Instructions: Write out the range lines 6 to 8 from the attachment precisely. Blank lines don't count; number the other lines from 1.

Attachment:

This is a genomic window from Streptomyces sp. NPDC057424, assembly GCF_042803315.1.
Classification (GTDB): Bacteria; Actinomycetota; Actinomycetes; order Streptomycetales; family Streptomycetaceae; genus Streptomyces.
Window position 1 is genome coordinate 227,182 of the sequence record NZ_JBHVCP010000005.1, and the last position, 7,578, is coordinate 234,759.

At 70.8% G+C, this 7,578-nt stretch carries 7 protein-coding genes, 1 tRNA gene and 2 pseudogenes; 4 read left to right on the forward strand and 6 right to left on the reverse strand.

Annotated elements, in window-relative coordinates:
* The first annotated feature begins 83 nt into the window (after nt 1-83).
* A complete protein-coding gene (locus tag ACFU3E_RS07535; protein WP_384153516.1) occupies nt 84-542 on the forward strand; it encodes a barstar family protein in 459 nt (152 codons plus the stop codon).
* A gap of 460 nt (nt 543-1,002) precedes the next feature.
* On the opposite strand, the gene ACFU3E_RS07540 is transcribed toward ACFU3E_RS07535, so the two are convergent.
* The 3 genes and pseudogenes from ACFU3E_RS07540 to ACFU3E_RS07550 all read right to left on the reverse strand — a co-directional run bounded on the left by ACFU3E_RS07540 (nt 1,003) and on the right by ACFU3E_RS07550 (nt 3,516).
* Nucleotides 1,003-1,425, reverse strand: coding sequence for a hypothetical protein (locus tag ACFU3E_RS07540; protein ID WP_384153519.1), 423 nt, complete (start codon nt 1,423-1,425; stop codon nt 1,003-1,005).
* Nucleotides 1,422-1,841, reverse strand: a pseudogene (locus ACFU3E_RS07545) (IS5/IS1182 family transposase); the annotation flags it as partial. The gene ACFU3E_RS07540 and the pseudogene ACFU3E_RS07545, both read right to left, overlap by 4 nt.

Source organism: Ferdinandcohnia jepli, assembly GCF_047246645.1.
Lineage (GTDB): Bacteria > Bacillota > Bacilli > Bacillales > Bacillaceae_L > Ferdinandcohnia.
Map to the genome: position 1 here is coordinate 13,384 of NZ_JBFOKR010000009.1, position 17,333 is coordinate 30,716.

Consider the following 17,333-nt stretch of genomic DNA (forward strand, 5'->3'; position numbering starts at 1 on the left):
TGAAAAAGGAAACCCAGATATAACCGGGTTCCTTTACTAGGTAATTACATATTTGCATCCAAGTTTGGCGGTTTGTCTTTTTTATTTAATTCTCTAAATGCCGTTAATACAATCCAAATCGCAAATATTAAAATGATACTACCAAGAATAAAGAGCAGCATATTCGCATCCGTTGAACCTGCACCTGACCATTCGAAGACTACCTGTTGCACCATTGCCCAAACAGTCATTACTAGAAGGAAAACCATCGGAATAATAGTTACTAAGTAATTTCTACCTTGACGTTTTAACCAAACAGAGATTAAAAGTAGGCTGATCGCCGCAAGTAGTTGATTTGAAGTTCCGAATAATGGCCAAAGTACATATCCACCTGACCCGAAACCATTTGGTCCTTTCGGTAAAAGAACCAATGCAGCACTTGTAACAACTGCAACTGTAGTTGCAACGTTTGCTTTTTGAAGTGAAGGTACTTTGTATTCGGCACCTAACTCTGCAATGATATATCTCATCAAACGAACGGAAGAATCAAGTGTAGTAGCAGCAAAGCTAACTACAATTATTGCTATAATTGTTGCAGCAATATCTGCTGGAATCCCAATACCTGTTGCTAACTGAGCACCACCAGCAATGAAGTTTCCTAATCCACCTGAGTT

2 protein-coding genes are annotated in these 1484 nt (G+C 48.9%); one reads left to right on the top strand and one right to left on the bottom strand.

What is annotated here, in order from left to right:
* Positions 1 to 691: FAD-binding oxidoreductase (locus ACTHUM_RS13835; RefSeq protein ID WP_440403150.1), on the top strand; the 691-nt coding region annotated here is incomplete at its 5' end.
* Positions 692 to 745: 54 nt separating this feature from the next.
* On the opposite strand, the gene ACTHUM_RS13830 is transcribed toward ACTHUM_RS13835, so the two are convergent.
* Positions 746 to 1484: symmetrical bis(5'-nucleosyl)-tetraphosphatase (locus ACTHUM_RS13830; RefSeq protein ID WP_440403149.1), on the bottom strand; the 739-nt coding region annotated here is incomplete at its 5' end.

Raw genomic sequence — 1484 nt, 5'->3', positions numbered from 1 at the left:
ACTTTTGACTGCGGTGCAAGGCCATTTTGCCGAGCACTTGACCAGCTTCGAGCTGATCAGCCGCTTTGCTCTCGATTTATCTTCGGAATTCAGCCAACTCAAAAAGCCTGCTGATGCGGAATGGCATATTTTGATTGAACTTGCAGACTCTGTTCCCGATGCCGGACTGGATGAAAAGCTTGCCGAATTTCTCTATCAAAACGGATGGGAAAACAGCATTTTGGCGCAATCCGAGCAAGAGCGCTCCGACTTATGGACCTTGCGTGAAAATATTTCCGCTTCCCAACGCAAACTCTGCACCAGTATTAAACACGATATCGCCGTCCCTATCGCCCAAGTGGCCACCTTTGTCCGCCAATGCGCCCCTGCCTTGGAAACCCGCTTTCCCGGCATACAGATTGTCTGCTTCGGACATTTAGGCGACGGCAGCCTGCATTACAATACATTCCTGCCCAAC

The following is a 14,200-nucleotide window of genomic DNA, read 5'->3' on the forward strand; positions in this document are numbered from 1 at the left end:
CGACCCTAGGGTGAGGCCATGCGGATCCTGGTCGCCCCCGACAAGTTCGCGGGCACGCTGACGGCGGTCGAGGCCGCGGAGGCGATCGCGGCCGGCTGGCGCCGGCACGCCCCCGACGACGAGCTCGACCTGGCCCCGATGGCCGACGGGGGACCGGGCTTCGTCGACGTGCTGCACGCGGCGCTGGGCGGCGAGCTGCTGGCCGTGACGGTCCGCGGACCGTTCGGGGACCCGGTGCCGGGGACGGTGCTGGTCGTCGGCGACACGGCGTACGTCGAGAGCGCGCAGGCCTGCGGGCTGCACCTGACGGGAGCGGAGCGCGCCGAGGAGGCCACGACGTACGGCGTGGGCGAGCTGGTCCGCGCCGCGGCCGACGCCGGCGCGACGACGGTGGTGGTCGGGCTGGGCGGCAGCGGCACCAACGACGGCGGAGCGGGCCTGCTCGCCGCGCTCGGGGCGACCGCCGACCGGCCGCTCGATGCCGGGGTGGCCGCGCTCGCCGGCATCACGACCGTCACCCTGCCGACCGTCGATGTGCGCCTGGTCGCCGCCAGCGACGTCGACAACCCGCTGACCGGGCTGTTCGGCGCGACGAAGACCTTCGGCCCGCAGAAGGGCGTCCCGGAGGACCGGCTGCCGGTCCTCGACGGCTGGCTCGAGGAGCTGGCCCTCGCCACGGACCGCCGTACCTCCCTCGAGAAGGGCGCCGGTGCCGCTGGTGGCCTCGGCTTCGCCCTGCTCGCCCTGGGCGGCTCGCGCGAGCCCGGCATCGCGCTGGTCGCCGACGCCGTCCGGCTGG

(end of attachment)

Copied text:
* The first annotated feature begins 83 nt into the window (after nt 1-83).
* A complete protein-coding gene (locus tag ACFU3E_RS07535; protein WP_384153516.1) occupies nt 84-542 on the forward strand; it encodes a barstar family protein in 459 nt (152 codons plus the stop codon).
* A gap of 460 nt (nt 543-1,002) precedes the next feature.